Norms from Above, Movements from Below
Climate Change and Global-Local Dynamics of Indigenous Resistance in the Philippines and Indonesia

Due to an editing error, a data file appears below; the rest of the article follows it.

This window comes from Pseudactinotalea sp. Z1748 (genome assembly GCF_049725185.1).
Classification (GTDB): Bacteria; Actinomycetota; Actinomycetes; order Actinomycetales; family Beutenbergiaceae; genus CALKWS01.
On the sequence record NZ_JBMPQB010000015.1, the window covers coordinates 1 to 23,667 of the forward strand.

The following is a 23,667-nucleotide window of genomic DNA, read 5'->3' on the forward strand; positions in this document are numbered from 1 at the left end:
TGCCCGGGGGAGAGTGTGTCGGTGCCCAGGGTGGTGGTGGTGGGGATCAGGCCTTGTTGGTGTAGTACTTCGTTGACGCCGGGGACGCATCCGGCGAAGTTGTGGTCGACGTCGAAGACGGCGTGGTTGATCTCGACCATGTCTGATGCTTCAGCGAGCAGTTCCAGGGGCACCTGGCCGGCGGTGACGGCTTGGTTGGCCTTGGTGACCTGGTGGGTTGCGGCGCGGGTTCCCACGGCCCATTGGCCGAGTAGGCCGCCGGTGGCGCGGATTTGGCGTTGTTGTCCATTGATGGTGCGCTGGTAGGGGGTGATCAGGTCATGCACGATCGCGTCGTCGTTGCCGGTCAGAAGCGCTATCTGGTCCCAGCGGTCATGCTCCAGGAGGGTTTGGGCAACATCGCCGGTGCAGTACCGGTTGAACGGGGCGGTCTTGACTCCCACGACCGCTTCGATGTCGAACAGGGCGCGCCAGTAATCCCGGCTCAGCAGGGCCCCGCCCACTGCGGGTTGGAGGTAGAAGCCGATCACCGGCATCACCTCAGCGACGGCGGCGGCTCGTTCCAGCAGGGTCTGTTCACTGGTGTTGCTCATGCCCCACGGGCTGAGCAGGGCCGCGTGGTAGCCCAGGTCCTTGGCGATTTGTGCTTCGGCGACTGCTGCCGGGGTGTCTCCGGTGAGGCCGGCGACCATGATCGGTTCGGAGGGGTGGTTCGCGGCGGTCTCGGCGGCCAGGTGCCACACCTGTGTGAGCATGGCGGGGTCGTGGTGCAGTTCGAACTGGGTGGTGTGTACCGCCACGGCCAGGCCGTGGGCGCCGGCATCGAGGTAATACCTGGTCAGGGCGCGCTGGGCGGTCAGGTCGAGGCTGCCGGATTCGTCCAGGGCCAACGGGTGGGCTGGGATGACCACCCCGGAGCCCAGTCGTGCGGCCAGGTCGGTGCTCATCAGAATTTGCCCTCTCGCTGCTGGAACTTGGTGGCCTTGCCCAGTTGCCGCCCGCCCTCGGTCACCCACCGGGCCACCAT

This article seeks to analyse how conceptions of global climate change norms have contributed to the framing strategies and tactics of local indigenous people’s rights movements using the cases of Cordillera Peoples’ Alliance (CPA) from the Philippines and the Aliansi Masyarakat Adat Nusantara (AMAN) from Indonesia. Drawing on the combined theoretical frameworks of the world society approach and the social movement framing theory, this article argues that global climate change norms have provided indigenous people’s rights movements in Indonesia and the Philippines with new sources of vocabularies towards collective action. In theoretical and empirical terms, it contends that the exposure of the local indigenous social movements to global normative mechanisms have shifted local activism, as the world society approach envisages, while framing theory elucidates the manner in which movement-actors are able to interpret and transform the ideas they receive. A paired comparison, based on data collected from the CPA and AMAN’s public pronouncements as well as in-depth interviews with local indigenous movement leaders and members, shows material ideas and instruments that social movements receive from global institutional sources (such as the United Nations climate change agreements, global indigenous declarations, and international climate justice coalitions) have enabled them to produce novel frames for collective action at the local level. Contrastingly, it demonstrates how indigenous climate justice activists have also been able to frame their contentions against the prevailing global norms and ideas about climate change.
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